There are pluses and minuses to living in one of the most volcanically active places in the world, the Westman Islands just off the southern coast of Iceland. On the plus side, the locals had a front row seat to the eruption of the unpronounceable Eyjafjallajökull volcano in 2010. Luckily the wind was blowing away from town so the only inconvenience was that it shutdown air travel over much of Europe for several weeks. They also were able to watch Surtsey, one of the most significant new islands formed in recorded history, rise from the sea in 1963. On the down side, in 1973 a volcanic crack unexpectedly opened up just outside of town that forced the sudden evacuation of the entire population of 5,000 and the loss of 400 homes to the flowing lava and rain of pumice stones. But even that had a plus: a square mile of new waterfront property!
The people returned after two years of exile and we arrived for our visit on a beautiful sunny day 44 years later. A new museum sits where the town meets the lava flow. It was built around a house that was covered in pumice during the eruption and recently excavated, its preserved contents from 1973 still in place, like a modern Pompeii.
Some of the recent lava is still barren of life but most of 5-square-mile Heimaey island (the largest island among the group) is lush, green and sheepy, with dramatic cliffs reminiscent of the Faroes. Our mission on Heimaey was to see the puffin colony, the largest in the Atlantic. Puffins nest in deep burrows dug into the grassy cliffs on the opposite side of the island from the town. The island tour we were on had 30 minutes scheduled for the puffins but we decided to let the tour leave without us and we spent a couple extra hours there. The puffins did not disappoint, even though we couldn’t get too close to their steep nesting sites. They buzzed around like frantic giant hummingbirds, heading out to sea and coming back with mouthfuls of eels to feed their babies hidden in the burrows. It was lovely to sit quietly on top of the cliff after our tour group left, watching their comings and goings.
For those of you who can’t get enuff of the puffs, we have many more photos below and a few videos:
We planned to take a taxi back to town but the three taxis on the island were all booked so we decided to walk. Not making much visible progress across the windswept grasslands in 20 minutes, Laurel shook a thumb at a passing car and we hitched a ride. We happened to get a very good driver, in fact he’s the island’s driving instructor! He was also the high school Sociology and Psychology teacher, which shows quite a diverse curriculum for a remote school with only a couple hundred students. His perfect English was honed as a high school exchange student in Manhattan…Kansas.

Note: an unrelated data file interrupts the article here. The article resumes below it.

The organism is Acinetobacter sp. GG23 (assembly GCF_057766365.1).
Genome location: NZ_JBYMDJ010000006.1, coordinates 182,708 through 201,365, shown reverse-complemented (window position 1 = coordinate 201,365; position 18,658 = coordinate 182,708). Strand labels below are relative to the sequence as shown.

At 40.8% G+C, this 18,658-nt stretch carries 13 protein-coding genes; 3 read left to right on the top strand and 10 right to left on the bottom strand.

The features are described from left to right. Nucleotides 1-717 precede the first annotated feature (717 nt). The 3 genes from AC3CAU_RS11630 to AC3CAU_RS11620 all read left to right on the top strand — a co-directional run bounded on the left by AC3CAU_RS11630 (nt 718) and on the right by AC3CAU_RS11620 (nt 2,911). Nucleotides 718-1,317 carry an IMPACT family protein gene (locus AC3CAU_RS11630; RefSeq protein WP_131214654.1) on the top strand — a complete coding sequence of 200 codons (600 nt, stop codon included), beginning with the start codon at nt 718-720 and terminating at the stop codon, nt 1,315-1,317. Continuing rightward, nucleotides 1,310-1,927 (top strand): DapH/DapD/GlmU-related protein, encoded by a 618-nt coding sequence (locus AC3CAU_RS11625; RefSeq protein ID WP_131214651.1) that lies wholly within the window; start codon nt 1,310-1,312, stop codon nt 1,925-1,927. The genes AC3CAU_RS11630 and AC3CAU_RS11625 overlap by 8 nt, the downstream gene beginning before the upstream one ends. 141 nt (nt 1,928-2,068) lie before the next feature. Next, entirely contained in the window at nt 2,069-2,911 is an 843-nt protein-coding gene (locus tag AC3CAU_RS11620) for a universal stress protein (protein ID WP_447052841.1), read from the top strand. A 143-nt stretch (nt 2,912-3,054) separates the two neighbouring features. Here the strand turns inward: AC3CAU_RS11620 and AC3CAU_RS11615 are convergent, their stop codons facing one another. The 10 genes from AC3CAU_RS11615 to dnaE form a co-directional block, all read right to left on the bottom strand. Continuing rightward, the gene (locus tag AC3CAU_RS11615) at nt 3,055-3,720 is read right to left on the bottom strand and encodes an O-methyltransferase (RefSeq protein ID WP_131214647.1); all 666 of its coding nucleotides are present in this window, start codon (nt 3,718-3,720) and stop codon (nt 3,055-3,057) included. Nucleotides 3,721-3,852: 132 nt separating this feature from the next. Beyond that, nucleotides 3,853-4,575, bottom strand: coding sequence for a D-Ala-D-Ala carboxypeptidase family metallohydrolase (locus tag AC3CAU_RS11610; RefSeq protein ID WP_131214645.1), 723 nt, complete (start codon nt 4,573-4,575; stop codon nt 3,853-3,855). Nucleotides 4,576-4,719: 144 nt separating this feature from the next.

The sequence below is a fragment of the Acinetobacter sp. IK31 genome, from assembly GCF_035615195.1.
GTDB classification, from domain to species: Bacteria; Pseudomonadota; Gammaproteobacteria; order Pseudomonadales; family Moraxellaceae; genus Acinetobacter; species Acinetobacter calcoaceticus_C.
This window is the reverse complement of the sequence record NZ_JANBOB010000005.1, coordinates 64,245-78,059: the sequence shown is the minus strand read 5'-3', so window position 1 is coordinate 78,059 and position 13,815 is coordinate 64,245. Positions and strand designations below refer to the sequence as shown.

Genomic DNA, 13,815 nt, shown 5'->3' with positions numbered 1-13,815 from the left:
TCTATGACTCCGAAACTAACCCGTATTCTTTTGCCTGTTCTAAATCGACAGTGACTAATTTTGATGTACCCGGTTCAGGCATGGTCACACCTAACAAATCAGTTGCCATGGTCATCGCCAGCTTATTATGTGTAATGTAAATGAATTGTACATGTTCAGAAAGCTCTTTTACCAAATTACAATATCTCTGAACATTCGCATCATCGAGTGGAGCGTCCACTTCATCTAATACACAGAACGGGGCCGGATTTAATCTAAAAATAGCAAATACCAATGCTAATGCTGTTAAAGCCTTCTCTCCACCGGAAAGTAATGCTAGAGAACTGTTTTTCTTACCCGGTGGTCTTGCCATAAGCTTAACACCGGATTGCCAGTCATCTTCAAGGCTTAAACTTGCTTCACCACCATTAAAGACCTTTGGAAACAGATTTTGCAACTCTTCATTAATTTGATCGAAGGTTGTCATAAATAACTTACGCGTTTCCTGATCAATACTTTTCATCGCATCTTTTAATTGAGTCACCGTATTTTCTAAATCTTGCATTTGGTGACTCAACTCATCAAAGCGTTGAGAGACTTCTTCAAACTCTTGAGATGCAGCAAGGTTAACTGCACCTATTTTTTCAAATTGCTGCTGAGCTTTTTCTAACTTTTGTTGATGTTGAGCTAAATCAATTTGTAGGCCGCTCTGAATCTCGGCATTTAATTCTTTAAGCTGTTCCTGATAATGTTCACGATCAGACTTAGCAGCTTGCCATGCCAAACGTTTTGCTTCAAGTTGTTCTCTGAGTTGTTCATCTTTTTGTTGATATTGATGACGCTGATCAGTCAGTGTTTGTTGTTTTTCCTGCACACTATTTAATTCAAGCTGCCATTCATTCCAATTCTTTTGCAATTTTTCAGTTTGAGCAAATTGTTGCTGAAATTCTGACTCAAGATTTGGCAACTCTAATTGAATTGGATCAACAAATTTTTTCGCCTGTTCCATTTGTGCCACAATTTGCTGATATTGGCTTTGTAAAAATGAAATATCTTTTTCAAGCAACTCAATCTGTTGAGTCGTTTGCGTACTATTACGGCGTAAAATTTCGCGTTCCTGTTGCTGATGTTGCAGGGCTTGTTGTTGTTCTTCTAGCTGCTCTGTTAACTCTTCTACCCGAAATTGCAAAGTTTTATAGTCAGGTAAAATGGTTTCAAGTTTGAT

The town itself is tidy but fairly spartan, as you might expect from an out of the way fishing port that was largely rebuilt in the 1970’s. We enjoyed popping into a few small shops and a cafe run by a jaded French expat but we didn’t spend much time in town. More exciting city life hopefully awaits at our next stop, Reykjavik.
P.S. About the name, the Westman Islands (or Vestmannaeyjar as they say in Icelandic). “West-men” is what the Vikings called people from Ireland, which is west of the Vikings’ home base in Scandinavia. The Vikings had some settlements in Ireland but also enjoyed plundering and taking slaves from there. During the early settlement of Iceland in the 800’s, a group of Irish slaves in Iceland revolted and fled to these islands… where they were later found and all slaughtered. So the name basically means “the place where we killed a bunch of Irish people.” If you’ve ever read any of the ancient Icelandic Viking sagas, they pretty much all end with a bloodbath. And begin with one. And have a few in the middle.
3 thoughts on “A hot spot in the Atlantic: The Westman Islands”
Enjoyed seeing all the animals, including Bessi the miniature schnauzer
Every morning I wake up grateful that I don’t have to worry about Viking invasions.
Obviously, that islands for the birds! Dad joke!